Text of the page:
• Tools and machines on the shop floor are out of calibration because the static bill of materials doesn’t track the shop floor or assets.
  • Experienced operators work from memory anyway, and never even look at the plans or bill of materials because there’s no validation, no process conformance, and no control of work.
  • There’s no way to specify tools and materials anyway, so mistakes aren’t caught till the end, and then it’s a problem for somebody else.

Many shop floors operate like this. Work is done and products ship, but it’s often in spite of production processes and planning. The ERP can’t support the conformance and control required for make-to-order manufacturing.

Process Control for Make-to-Order Manufacturing

The problem is the reliance on their ERP. The ERP can store information, but it’s not driving the conformance and control this manufacturer needs. The hands-off manufacturing approach of the system is fertile ground for mistakes and increased production costs. The shop floor tries to eliminate the errors, but they’re getting no support from the ERP.

The first step to solving the scrap problem for this customer is moving the bill of materials out of the ERP during production and into a production control system – Quantum.

During kitting, Quantum validates critical materials against the specifications on the bill of material. If the shop floor picks or tries to use the wrong materials, a simple barcode scan will flag the mistake and corrective action can be taken immediately. The problem ends there, minimizing the cost and impact on the schedule.

If necessary, conformance can be driven throughout the production process using pass/fail data collection and automated validation checks against the parts and materials specifications on the bill of material. The manufacturer can control the process and add necessary safeguards.

Problems are eliminated. The shop floor gets the support they need at every phase of production. The bill of material becomes a tool for error-free manufacturing and the foundation of conformance rather than a shopping list.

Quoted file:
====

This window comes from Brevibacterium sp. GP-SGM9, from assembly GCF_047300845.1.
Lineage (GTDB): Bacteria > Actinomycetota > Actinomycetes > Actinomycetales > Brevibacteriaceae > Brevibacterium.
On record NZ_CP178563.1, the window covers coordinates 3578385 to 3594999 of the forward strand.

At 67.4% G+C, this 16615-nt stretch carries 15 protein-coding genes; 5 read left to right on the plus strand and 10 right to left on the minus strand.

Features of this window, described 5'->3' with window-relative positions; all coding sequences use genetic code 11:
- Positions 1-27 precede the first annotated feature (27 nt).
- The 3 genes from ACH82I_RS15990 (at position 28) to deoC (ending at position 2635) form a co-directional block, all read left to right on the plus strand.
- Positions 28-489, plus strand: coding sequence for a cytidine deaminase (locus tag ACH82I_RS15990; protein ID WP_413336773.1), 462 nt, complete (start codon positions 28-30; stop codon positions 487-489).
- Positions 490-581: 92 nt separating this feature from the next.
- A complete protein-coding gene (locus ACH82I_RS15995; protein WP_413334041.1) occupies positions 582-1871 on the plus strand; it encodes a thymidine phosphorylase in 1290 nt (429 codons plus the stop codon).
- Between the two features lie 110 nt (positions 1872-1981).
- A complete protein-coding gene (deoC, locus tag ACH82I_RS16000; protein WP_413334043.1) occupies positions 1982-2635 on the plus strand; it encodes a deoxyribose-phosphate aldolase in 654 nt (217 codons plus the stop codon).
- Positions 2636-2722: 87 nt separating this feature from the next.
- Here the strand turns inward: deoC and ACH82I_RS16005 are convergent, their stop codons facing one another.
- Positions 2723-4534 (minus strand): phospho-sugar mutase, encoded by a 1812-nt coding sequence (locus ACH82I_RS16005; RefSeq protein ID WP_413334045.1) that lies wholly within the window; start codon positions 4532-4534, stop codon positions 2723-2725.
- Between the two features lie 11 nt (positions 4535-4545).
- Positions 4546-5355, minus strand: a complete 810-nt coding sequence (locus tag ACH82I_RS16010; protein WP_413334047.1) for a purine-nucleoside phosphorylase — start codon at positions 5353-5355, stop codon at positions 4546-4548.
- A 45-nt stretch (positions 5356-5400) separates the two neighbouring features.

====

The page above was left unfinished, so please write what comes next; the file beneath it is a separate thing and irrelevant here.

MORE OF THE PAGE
Contact CIMx today to learn more about Quantum and how you can turn a bill of material into a production tool that drives profit, and eliminates errors and scrap.

What it Takes to Succeed with Machine Maintenance

Manufacturers invest millions in machines and equipment. These high dollar assets provide the foundation of successful and efficient manufacturing, and yet many companies rely on a spreadsheet, a plastic binder hanging from a hook, and the memory and experience of employees to maintain that critical investment.

If a machine goes down, production stops. Work has to be re-routed, putting ship dates and orders at risk. If work has to be done by a partner company, production costs will skyrocket. Scrap, higher production costs and late shipments are common consequences of machine problems.

Modern shop floors can’t rely on spreadsheets, plastic sleeves, and memory for machine maintenance. Machine upkeep is a critical production process requiring a production control system like Quantum. Successful upkeep and maintenance incorporates process control and conformance, just like every shop floor operation, and should be linked to operations and scheduling to eliminate downtime and increase production velocity.

Control and Conformance for Machine Maintenance

When evaluating your current processes, consider the following critical elements of a successful machine maintenance program managed by a production control system:

  • Schedules and Alerts for Required Maintenance

Machine maintenance is a critical production activity. If you aren’t following maintenance protocol, you risk machine downtime, failed audits, and unsafe work conditions. A scheduled maintenance program eliminates these risks. Support the shop floor with alerts and a system that removes the risk of using a machine due for maintenance – a common occurrence when the shop floor is under pressure to move product and meet deadlines when maintenance is scheduled.

  • Revision-controlled Maintenance Instructions and Records

Machine failure is a risk when you rely on paper-based records or worse, memory, for maintenance instructions. Over time, maintenance requirements can change and employees retire or leave. You need accessible, revision-controlled maintenance and repair instructions that can be accessed when needed. Records, beyond initials on a spreadsheet, should be kept on maintenance activities. A robust maintenance program will protect your investment and significantly reduce machine downtime and production costs.

  • Integrated Maintenance and Production Schedules